Asaph's Cow, the title for the U.S.F. student literary magazine, was derived from two sources. Asaph was a Levite and one of the leaders of David's choir. He is credited with writing Psalms 50 and 73-83. The books of 1 Chronicles, 2 Chronicles, and Ezra mention the "sons of Asaph," who may simply have been his descendents. However, other commentators suggest the "sons of Asaph" were most likely a group of poets who recognized Asaph as their mentor and model.
The second half of the title was inspired by a quotation from an essay titled "The Bottles Become New, Too," by the contemporary American poet Richard Wilbur:
It is the province of poems to make some order in the world, but poets can't afford to forget that there is a reality of things which survives all orders great and small. Things are. The cow is there. No poetry can have any strength unless it continually bashes itself against the reality of things.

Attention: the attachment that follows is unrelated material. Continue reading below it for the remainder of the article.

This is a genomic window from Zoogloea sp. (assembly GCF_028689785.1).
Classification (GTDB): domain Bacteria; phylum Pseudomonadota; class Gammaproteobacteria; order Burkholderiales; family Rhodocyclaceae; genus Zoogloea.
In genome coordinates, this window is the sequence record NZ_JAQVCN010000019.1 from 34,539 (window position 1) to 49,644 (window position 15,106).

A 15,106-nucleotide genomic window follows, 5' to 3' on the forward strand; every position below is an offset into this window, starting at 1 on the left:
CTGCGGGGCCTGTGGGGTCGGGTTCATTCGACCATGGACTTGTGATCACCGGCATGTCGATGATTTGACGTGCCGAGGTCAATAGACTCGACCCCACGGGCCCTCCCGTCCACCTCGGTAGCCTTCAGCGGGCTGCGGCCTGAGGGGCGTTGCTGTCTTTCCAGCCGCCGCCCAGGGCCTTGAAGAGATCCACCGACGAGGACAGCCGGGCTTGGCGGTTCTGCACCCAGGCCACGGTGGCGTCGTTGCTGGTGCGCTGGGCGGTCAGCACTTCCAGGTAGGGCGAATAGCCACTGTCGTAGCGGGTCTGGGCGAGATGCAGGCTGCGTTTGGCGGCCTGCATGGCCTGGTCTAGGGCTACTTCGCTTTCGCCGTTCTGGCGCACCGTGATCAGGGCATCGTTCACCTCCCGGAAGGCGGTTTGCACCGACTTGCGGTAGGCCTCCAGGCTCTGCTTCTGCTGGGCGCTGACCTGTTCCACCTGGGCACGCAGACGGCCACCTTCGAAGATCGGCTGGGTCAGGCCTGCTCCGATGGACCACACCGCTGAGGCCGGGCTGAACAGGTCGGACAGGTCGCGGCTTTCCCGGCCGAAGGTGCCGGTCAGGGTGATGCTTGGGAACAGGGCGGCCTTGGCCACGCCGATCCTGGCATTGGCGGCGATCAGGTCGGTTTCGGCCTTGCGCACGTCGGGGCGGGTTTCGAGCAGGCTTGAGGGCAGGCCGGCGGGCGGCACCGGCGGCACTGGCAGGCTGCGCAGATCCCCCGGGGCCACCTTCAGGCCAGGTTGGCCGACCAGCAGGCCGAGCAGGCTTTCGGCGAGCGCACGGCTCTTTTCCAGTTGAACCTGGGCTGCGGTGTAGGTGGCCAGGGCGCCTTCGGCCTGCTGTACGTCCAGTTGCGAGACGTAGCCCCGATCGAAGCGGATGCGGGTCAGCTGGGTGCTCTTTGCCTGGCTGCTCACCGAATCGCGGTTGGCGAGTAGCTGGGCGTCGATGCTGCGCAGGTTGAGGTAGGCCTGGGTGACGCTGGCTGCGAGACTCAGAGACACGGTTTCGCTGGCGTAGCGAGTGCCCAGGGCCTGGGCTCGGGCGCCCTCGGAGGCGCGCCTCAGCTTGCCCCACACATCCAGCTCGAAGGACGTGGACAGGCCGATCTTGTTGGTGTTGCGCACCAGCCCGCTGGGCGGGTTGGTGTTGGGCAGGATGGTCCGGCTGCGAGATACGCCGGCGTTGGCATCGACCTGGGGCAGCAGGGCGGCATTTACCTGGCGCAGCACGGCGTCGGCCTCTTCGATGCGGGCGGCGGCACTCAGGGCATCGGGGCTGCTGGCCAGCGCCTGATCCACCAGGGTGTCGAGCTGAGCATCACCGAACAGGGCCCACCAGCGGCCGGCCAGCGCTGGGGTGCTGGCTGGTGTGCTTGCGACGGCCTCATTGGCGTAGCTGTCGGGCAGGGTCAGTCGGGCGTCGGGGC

As members of a Christian liberal arts university, we should necessarily be involved in bashing our faith against the reality of things. Indeed, most of the questions we explore examine the mysterious connections between a divine order and the apparent chaos of a fallen world. As writers at the University of Sioux Falls seek to negotiate the tensions between the ideal and the real through the use of crafted and artful language, Asaph's Cow seems an appropriately meaningful title for such an endeavor.